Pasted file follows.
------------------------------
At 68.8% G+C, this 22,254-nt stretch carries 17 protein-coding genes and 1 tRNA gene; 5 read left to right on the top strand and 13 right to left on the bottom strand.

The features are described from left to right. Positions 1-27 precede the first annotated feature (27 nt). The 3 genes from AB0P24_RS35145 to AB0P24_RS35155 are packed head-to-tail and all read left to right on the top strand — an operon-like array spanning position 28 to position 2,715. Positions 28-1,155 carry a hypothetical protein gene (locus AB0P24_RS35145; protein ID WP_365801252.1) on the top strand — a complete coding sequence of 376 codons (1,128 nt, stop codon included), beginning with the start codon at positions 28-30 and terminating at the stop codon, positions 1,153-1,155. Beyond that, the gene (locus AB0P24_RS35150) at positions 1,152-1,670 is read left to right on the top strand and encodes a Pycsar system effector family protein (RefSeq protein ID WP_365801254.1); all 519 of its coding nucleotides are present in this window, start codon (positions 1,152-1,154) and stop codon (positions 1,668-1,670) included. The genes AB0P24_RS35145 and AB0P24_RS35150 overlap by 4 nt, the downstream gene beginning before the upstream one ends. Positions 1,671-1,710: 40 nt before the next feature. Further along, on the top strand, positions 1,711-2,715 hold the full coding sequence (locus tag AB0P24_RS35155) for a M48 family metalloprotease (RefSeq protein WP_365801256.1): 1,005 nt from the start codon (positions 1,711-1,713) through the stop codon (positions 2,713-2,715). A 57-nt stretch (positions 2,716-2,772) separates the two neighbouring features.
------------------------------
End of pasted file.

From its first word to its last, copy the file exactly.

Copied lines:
At 68.8% G+C, this 22,254-nt stretch carries 17 protein-coding genes and 1 tRNA gene; 5 read left to right on the top strand and 13 right to left on the bottom strand.

The features are described from left to right. Positions 1-27 precede the first annotated feature (27 nt). The 3 genes from AB0P24_RS35145 to AB0P24_RS35155 are packed head-to-tail and all read left to right on the top strand — an operon-like array spanning position 28 to position 2,715. Positions 28-1,155 carry a hypothetical protein gene (locus AB0P24_RS35145; protein ID WP_365801252.1) on the top strand — a complete coding sequence of 376 codons (1,128 nt, stop codon included), beginning with the start codon at positions 28-30 and terminating at the stop codon, positions 1,153-1,155. Beyond that, the gene (locus AB0P24_RS35150) at positions 1,152-1,670 is read left to right on the top strand and encodes a Pycsar system effector family protein (RefSeq protein ID WP_365801254.1); all 519 of its coding nucleotides are present in this window, start codon (positions 1,152-1,154) and stop codon (positions 1,668-1,670) included. The genes AB0P24_RS35145 and AB0P24_RS35150 overlap by 4 nt, the downstream gene beginning before the upstream one ends. Positions 1,671-1,710: 40 nt before the next feature. Further along, on the top strand, positions 1,711-2,715 hold the full coding sequence (locus tag AB0P24_RS35155) for a M48 family metalloprotease (RefSeq protein WP_365801256.1): 1,005 nt from the start codon (positions 1,711-1,713) through the stop codon (positions 2,713-2,715). A 57-nt stretch (positions 2,716-2,772) separates the two neighbouring features.